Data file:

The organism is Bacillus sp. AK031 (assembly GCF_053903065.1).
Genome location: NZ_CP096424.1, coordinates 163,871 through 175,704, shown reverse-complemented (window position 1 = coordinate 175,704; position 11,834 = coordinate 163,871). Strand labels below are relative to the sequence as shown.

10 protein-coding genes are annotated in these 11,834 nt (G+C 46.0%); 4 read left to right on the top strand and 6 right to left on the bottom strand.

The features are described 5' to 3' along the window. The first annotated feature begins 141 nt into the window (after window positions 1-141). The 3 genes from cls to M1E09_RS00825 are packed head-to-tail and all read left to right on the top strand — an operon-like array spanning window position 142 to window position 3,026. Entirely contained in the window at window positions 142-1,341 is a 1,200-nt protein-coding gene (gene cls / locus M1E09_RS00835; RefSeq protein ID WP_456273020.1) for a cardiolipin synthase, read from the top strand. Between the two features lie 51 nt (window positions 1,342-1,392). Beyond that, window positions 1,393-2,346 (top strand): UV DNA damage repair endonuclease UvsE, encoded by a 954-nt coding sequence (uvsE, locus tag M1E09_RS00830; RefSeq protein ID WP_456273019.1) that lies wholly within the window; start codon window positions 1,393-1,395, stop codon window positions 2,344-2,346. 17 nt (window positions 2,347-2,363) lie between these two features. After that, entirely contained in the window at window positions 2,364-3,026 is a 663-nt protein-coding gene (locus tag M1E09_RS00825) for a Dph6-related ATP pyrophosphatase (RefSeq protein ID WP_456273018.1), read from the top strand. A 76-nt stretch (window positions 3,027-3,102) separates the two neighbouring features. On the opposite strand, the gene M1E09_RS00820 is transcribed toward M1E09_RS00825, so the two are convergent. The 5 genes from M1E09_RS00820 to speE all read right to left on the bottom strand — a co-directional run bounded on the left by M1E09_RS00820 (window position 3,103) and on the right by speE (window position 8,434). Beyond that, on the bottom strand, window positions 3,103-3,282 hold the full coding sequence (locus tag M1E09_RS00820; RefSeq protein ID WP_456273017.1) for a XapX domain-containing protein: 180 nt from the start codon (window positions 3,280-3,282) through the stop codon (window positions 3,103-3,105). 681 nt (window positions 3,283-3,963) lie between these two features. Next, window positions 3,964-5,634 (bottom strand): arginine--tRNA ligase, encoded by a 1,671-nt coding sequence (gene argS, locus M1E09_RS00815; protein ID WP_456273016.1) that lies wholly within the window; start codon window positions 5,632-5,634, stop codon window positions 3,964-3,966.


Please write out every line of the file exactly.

The organism is Bacillus sp. AK031 (assembly GCF_053903065.1).
Genome location: NZ_CP096424.1, coordinates 163,871 through 175,704, shown reverse-complemented (window position 1 = coordinate 175,704; position 11,834 = coordinate 163,871). Strand labels below are relative to the sequence as shown.

10 protein-coding genes are annotated in these 11,834 nt (G+C 46.0%); 4 read left to right on the top strand and 6 right to left on the bottom strand.

The features are described 5' to 3' along the window. The first annotated feature begins 141 nt into the window (after window positions 1-141). The 3 genes from cls to M1E09_RS00825 are packed head-to-tail and all read left to right on the top strand — an operon-like array spanning window position 142 to window position 3,026. Entirely contained in the window at window positions 142-1,341 is a 1,200-nt protein-coding gene (gene cls / locus M1E09_RS00835; RefSeq protein ID WP_456273020.1) for a cardiolipin synthase, read from the top strand. Between the two features lie 51 nt (window positions 1,342-1,392). Beyond that, window positions 1,393-2,346 (top strand): UV DNA damage repair endonuclease UvsE, encoded by a 954-nt coding sequence (uvsE, locus tag M1E09_RS00830; RefSeq protein ID WP_456273019.1) that lies wholly within the window; start codon window positions 1,393-1,395, stop codon window positions 2,344-2,346. 17 nt (window positions 2,347-2,363) lie between these two features. After that, entirely contained in the window at window positions 2,364-3,026 is a 663-nt protein-coding gene (locus tag M1E09_RS00825) for a Dph6-related ATP pyrophosphatase (RefSeq protein ID WP_456273018.1), read from the top strand. A 76-nt stretch (window positions 3,027-3,102) separates the two neighbouring features. On the opposite strand, the gene M1E09_RS00820 is transcribed toward M1E09_RS00825, so the two are convergent. The 5 genes from M1E09_RS00820 to speE all read right to left on the bottom strand — a co-directional run bounded on the left by M1E09_RS00820 (window position 3,103) and on the right by speE (window position 8,434). Beyond that, on the bottom strand, window positions 3,103-3,282 hold the full coding sequence (locus tag M1E09_RS00820; RefSeq protein ID WP_456273017.1) for a XapX domain-containing protein: 180 nt from the start codon (window positions 3,280-3,282) through the stop codon (window positions 3,103-3,105). 681 nt (window positions 3,283-3,963) lie between these two features. Next, window positions 3,964-5,634 (bottom strand): arginine--tRNA ligase, encoded by a 1,671-nt coding sequence (gene argS, locus M1E09_RS00815; protein ID WP_456273016.1) that lies wholly within the window; start codon window positions 5,632-5,634, stop codon window positions 3,964-3,966.